Federal Reserve Bank of St. Louis

Summary of Economic Activity

Economic activity across the Eighth District has increased slightly since our previous report. Contacts reported that consumer demand slowed beyond seasonal norms and cited consumer price sensitivity and lower levels of disposable income as primary reasons why. While labor markets remain tight overall, an increasing number of firms reported being fully staffed or even overstaffed relative to consumer demand. Price growth has slowed in recent months. Residential real estate activity remained slow relative to seasonal averages. Contacts across a range of industries reported a mixed outlook moving forward, although the outlook has considerably improved since mid-December.

Labor Markets

Employment has remained unchanged since our previous report. The labor market continues to be tight, but reports of adequate supply relative to demand have increased. A retail contact in St. Louis reported some difficulty in finding applicants for open positions, while a banking contact in Memphis had to reduce staff due to overhiring. In Louisville, local business contacts have reported an easing of demand for labor in the manufacturing, retail, and health-care sectors, while noting there are still more openings than workers available.

Contacts reported that growth in hourly compensation in 2023 was about 4.5 percent, which was faster than they anticipated one year ago (3.5 percent); however, they expect growth to moderate to an average of about 3 percent in 2024. An insurance contact in Bowling Green reported wages have risen, which has made it tougher to match qualified candidates to new salaries. A restaurant contact in Little Rock reported that rising costs in wages and labor benefits have slowed growth expectations.


Prices have increased slightly since our previous report. Survey respondents across the District reported that prices increased by an average 2.5 percent during 2023 and expect continued moderation in price increases in 2024. On net, a majority of contacts reported that their ability to increase prices charged to consumers had deteriorated. A manufacturer reported facing increased costs and pushback on price increases. A theater contact similarly reported increasing costs and difficulty in determining if and how to pass those increases on to patrons. A contact in spirits and beverages reported that the firm is still able to pass price changes on to consumers. A car dealer reported that prices were being cut to offset higher interest rates for consumers.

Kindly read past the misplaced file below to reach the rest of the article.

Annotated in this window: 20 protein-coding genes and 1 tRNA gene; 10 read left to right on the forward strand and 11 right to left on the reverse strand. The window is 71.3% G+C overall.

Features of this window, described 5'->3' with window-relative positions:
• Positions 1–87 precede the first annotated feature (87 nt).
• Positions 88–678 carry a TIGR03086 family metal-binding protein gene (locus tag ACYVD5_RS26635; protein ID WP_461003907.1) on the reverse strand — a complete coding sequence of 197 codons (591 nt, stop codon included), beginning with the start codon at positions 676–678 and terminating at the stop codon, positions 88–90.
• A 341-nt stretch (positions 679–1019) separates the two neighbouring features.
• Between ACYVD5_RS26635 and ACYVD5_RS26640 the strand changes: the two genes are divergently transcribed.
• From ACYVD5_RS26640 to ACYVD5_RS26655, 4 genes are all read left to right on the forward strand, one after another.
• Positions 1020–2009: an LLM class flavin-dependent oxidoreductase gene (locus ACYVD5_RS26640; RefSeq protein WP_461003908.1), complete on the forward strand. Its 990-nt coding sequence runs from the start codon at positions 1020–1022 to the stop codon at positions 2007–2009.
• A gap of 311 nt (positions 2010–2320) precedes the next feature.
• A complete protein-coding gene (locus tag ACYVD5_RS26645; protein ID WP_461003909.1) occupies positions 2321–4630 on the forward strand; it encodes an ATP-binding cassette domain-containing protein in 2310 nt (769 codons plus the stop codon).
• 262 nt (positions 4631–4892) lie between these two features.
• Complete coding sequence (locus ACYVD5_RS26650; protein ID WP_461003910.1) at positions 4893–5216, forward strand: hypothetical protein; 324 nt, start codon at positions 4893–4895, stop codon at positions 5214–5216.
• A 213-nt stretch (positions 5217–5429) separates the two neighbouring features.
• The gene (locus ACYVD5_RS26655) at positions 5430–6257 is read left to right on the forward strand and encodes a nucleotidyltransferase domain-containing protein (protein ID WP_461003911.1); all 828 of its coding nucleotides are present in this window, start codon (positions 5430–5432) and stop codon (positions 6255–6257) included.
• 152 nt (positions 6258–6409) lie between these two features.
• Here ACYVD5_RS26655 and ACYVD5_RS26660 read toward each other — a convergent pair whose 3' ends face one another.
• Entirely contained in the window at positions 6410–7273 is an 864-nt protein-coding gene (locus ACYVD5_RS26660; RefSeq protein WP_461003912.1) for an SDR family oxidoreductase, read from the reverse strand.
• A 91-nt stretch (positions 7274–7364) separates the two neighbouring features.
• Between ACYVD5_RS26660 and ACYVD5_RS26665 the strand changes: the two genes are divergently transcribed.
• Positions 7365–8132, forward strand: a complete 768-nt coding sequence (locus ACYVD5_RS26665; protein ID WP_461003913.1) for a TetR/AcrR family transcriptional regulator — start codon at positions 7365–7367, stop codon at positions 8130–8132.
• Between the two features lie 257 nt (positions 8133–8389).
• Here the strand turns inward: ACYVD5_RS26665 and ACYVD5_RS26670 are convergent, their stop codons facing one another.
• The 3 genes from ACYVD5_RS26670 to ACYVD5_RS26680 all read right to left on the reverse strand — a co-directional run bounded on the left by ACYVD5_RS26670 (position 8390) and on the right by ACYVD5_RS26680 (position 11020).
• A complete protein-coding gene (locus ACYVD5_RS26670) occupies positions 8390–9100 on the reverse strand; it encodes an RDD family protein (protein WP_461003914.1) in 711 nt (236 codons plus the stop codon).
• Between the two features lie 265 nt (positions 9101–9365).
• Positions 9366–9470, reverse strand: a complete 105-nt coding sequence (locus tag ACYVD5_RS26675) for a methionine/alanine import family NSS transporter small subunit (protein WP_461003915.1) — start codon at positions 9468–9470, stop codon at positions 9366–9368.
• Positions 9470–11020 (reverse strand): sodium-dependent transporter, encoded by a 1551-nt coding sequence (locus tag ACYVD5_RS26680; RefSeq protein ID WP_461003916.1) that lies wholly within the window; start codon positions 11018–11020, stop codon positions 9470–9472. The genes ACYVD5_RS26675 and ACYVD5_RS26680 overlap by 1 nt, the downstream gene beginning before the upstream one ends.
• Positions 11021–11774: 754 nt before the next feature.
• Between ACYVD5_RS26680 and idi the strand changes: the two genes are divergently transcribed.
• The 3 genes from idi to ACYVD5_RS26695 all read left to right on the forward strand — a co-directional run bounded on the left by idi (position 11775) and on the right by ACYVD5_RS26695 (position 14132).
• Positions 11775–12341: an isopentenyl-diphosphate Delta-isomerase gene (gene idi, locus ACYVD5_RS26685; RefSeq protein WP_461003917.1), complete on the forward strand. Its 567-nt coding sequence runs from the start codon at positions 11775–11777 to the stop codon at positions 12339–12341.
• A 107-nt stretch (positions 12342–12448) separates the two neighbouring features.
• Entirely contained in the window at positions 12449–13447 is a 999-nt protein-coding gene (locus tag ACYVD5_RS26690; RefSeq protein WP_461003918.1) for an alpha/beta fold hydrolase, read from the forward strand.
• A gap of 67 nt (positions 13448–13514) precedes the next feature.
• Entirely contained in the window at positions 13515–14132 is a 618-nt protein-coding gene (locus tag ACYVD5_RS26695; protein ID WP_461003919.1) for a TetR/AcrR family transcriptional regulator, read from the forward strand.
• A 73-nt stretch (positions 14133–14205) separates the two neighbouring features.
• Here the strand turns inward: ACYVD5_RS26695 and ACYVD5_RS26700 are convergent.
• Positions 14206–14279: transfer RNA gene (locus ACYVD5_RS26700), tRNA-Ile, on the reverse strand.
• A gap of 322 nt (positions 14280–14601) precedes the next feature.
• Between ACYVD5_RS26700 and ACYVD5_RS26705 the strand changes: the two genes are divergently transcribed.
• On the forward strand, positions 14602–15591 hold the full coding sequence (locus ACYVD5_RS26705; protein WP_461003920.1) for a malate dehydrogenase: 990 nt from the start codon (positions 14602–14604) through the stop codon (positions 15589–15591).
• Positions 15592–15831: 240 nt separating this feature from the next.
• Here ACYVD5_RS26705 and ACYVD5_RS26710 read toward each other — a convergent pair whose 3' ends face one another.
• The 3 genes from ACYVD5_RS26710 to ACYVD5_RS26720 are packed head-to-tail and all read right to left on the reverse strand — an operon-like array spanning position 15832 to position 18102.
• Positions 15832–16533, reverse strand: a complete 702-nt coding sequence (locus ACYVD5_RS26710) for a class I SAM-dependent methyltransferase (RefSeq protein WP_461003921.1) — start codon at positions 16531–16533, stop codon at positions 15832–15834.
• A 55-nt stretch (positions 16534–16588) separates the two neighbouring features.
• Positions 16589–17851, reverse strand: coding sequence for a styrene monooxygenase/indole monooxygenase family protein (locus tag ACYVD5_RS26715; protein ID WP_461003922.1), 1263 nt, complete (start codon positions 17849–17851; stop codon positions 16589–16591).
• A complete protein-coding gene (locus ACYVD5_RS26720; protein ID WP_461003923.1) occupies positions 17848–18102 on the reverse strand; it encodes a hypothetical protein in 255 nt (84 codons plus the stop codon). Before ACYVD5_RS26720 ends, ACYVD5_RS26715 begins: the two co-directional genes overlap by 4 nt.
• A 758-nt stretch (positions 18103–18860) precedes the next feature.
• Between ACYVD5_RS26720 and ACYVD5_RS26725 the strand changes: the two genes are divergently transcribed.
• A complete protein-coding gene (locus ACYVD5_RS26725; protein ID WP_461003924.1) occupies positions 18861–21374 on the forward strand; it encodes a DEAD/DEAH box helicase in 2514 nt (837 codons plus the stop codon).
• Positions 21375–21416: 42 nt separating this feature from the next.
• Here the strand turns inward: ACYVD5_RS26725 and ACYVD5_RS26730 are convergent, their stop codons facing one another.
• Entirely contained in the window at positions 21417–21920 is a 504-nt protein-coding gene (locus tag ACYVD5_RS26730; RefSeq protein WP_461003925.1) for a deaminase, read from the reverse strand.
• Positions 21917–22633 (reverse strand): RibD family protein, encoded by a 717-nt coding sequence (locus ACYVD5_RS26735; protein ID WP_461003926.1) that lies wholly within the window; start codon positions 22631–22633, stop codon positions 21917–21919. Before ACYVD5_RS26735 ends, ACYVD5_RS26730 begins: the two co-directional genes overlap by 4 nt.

Consumer Spending

District general retail, restaurant, and hospitality contacts reported mixed activity, while automotive contacts reported slower activity. January real sales tax collections increased in Arkansas, Western Tennessee, Missouri, and Kentucky relative to December. Missouri saw particularly strong increases in real sales tax collections. Downtown Louisville retail contacts have seen decreases in sales due to continued sluggish foot traffic. An auto dealer in Louisville stated that they've had to scale down their attempt to push electric vehicles onto the market due to low consumer demand. Restaurant contacts in St. Louis and Louisville reported consumer demand weakening beyond expectations, which they attributed to continued price increases. A Northern Mississippi hospitality contact reported that their year-over-year revenue growth fell from 13 percent in the first half of 2023 to 3 percent in the second half, and January saw continued slower growth.


Manufacturing activity has decreased slightly since our previous report. Firms in Missouri reported a slight increase in inventories and delivery lead times and a moderate decrease in employment. Firms in Arkansas reported moderate decreases in inventories, sales, and employment. A third-party logistics provider across several District states reported full staffing at all seven of its distribution and manufacturing centers for the first time in months. However, other contacts continued to report that finding quality and committed workers remained an ongoing issue. On average, firms reported they expect slight decreases in employment and inventory in the coming quarter.